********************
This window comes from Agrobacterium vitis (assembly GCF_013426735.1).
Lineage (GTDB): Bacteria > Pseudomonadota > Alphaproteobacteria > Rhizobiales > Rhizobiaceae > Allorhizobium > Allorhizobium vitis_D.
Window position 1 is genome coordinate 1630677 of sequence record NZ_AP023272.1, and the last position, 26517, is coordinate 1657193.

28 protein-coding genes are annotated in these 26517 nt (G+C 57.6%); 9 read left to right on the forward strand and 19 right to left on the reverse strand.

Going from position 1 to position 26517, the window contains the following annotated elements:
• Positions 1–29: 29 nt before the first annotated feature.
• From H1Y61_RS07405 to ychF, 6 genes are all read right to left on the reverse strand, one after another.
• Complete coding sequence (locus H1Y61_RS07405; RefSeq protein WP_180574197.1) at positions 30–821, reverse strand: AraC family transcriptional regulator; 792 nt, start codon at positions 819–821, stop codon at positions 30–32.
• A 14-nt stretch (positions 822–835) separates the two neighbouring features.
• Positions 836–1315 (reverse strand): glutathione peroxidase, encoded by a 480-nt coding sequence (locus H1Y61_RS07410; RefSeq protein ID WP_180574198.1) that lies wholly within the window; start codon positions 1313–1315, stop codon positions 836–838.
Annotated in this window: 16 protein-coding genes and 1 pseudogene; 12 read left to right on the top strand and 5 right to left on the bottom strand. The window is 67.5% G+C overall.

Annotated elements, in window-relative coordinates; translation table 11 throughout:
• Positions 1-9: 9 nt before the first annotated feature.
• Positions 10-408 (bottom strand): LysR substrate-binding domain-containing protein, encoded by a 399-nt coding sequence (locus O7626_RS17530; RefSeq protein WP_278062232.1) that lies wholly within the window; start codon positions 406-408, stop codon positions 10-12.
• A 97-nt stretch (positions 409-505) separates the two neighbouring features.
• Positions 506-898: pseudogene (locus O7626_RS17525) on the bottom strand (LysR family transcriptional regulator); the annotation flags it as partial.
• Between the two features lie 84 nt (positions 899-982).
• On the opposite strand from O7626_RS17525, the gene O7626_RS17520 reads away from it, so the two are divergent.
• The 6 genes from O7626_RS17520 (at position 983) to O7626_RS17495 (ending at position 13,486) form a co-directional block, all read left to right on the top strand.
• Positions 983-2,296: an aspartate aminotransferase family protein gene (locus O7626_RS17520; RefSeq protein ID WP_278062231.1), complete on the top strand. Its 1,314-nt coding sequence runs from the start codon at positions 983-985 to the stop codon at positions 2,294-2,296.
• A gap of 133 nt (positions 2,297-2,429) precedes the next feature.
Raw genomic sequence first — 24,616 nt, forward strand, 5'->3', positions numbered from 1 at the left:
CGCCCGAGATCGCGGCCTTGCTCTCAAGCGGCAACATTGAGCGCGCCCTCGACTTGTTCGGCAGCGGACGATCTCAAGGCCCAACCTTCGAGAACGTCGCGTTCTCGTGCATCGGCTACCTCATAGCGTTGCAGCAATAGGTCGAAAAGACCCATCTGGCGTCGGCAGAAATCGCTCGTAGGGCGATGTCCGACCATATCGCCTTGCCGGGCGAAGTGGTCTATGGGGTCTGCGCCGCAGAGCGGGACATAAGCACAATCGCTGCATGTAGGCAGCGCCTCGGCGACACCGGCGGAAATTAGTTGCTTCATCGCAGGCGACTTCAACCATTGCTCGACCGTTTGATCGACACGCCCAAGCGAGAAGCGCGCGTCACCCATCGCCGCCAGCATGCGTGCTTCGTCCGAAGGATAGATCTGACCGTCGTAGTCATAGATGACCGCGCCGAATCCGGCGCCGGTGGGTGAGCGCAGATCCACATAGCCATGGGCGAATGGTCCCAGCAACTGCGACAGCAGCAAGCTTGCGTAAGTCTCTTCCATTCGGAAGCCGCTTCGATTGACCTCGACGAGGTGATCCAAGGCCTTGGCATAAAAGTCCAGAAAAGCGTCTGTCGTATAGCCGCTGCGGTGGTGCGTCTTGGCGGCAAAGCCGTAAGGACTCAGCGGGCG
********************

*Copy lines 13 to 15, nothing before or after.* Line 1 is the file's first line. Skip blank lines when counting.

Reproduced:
• Positions 1-9: 9 nt before the first annotated feature.
• Positions 10-408 (bottom strand): LysR substrate-binding domain-containing protein, encoded by a 399-nt coding sequence (locus O7626_RS17530; RefSeq protein WP_278062232.1) that lies wholly within the window; start codon positions 406-408, stop codon positions 10-12.
• A 97-nt stretch (positions 409-505) separates the two neighbouring features.